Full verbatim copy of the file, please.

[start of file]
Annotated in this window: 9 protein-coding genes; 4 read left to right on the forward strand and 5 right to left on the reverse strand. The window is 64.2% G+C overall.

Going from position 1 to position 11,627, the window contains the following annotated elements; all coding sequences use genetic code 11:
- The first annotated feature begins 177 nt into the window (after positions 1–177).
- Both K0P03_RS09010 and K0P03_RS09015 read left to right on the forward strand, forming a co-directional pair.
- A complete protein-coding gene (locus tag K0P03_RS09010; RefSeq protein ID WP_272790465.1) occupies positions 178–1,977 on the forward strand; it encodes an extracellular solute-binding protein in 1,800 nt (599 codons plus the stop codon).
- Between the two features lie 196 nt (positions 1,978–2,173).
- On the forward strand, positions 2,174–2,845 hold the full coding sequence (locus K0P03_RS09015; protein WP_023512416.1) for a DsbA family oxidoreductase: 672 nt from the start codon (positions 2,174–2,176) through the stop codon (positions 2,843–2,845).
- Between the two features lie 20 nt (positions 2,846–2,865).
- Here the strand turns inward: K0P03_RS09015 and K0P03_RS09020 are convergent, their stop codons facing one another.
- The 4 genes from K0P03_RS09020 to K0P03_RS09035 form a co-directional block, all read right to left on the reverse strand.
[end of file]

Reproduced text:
Annotated in this window: 9 protein-coding genes; 4 read left to right on the forward strand and 5 right to left on the reverse strand. The window is 64.2% G+C overall.

Going from position 1 to position 11,627, the window contains the following annotated elements; all coding sequences use genetic code 11:
- The first annotated feature begins 177 nt into the window (after positions 1–177).
- Both K0P03_RS09010 and K0P03_RS09015 read left to right on the forward strand, forming a co-directional pair.
- A complete protein-coding gene (locus tag K0P03_RS09010; RefSeq protein ID WP_272790465.1) occupies positions 178–1,977 on the forward strand; it encodes an extracellular solute-binding protein in 1,800 nt (599 codons plus the stop codon).
- Between the two features lie 196 nt (positions 1,978–2,173).
- On the forward strand, positions 2,174–2,845 hold the full coding sequence (locus K0P03_RS09015; protein WP_023512416.1) for a DsbA family oxidoreductase: 672 nt from the start codon (positions 2,174–2,176) through the stop codon (positions 2,843–2,845).
- Between the two features lie 20 nt (positions 2,846–2,865).
- Here the strand turns inward: K0P03_RS09015 and K0P03_RS09020 are convergent, their stop codons facing one another.
- The 4 genes from K0P03_RS09020 to K0P03_RS09035 form a co-directional block, all read right to left on the reverse strand.